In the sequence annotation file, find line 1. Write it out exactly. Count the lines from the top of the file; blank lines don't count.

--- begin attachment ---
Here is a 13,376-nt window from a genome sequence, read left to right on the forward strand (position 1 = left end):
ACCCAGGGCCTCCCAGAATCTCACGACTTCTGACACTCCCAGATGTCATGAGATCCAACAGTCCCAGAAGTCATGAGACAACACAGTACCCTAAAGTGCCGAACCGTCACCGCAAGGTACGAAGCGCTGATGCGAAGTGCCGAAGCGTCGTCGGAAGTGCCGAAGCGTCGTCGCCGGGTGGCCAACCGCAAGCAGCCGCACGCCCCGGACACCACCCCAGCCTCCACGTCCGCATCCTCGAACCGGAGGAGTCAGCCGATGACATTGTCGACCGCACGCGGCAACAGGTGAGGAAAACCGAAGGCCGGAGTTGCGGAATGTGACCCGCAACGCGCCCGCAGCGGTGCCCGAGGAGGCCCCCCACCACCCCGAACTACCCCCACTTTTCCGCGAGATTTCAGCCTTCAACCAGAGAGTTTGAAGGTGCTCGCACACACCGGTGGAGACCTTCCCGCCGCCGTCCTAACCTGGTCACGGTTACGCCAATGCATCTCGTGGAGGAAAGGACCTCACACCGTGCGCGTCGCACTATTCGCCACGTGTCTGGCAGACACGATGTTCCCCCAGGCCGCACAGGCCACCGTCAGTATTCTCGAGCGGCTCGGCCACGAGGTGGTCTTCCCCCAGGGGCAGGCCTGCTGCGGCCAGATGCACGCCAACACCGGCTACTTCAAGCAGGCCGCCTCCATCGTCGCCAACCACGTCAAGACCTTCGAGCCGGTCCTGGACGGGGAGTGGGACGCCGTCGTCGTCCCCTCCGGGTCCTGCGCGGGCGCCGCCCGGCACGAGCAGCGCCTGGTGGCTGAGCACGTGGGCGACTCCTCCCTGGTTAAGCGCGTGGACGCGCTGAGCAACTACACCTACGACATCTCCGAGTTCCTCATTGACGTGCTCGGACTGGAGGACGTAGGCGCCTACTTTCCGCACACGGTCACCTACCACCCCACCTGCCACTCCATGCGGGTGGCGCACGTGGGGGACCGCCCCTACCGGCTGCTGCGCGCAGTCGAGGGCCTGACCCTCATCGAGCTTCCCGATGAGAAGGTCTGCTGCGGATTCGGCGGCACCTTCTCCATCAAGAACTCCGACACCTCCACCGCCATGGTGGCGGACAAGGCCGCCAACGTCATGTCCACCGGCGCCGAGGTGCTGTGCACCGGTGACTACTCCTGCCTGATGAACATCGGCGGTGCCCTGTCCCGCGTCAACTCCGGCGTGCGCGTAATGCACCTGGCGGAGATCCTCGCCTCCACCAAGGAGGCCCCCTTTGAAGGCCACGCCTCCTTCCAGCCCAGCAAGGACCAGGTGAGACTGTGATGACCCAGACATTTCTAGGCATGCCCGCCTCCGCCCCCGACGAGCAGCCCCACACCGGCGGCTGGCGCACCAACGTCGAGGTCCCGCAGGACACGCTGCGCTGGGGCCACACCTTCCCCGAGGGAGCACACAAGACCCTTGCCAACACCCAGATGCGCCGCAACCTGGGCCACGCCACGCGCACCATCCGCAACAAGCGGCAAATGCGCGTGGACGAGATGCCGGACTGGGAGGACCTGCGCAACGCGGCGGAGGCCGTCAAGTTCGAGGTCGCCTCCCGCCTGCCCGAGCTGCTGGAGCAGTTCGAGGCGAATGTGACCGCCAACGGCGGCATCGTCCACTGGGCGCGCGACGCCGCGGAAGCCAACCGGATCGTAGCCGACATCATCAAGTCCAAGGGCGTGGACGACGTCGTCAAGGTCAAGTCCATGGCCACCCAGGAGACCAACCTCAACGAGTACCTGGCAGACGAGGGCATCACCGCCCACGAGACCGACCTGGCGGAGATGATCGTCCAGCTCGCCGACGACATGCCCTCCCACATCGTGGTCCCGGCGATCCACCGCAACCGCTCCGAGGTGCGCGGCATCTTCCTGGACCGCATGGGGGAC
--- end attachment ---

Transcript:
Here is a 13,376-nt window from a genome sequence, read left to right on the forward strand (position 1 = left end):